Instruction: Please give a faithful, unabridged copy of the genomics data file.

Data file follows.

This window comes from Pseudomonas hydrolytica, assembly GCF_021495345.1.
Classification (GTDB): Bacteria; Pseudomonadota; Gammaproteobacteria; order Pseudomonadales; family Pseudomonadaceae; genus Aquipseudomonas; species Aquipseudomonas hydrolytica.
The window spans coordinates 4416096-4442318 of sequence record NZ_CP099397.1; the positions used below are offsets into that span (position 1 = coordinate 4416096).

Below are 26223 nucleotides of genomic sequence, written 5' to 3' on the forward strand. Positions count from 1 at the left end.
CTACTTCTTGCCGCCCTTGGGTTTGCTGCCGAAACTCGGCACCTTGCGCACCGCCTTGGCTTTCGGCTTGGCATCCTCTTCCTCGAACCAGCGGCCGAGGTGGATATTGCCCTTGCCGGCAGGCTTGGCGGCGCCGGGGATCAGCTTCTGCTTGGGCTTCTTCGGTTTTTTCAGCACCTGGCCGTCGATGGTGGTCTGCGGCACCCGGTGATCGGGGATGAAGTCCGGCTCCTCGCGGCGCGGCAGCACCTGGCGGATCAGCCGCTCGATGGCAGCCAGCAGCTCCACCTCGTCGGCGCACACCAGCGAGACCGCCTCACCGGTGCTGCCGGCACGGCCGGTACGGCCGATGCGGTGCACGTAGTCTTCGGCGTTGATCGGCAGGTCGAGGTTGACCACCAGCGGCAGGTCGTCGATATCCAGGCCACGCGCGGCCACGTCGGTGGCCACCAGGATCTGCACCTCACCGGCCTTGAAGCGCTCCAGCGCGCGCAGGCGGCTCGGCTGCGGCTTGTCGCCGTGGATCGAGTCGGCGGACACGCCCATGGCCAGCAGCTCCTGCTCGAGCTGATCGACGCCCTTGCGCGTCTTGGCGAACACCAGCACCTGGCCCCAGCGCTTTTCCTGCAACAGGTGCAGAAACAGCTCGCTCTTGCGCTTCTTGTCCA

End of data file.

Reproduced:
This window comes from Pseudomonas hydrolytica, assembly GCF_021495345.1.
Classification (GTDB): Bacteria; Pseudomonadota; Gammaproteobacteria; order Pseudomonadales; family Pseudomonadaceae; genus Aquipseudomonas; species Aquipseudomonas hydrolytica.
The window spans coordinates 4416096-4442318 of sequence record NZ_CP099397.1; the positions used below are offsets into that span (position 1 = coordinate 4416096).

Below are 26223 nucleotides of genomic sequence, written 5' to 3' on the forward strand. Positions count from 1 at the left end.
CTACTTCTTGCCGCCCTTGGGTTTGCTGCCGAAACTCGGCACCTTGCGCACCGCCTTGGCTTTCGGCTTGGCATCCTCTTCCTCGAACCAGCGGCCGAGGTGGATATTGCCCTTGCCGGCAGGCTTGGCGGCGCCGGGGATCAGCTTCTGCTTGGGCTTCTTCGGTTTTTTCAGCACCTGGCCGTCGATGGTGGTCTGCGGCACCCGGTGATCGGGGATGAAGTCCGGCTCCTCGCGGCGCGGCAGCACCTGGCGGATCAGCCGCTCGATGGCAGCCAGCAGCTCCACCTCGTCGGCGCACACCAGCGAGACCGCCTCACCGGTGCTGCCGGCACGGCCGGTACGGCCGATGCGGTGCACGTAGTCTTCGGCGTTGATCGGCAGGTCGAGGTTGACCACCAGCGGCAGGTCGTCGATATCCAGGCCACGCGCGGCCACGTCGGTGGCCACCAGGATCTGCACCTCACCGGCCTTGAAGCGCTCCAGCGCGCGCAGGCGGCTCGGCTGCGGCTTGTCGCCGTGGATCGAGTCGGCGGACACGCCCATGGCCAGCAGCTCCTGCTCGAGCTGATCGACGCCCTTGCGCGTCTTGGCGAACACCAGCACCTGGCCCCAGCGCTTTTCCTGCAACAGGTGCAGAAACAGCTCGCTCTTGCGCTTCTTGTCCA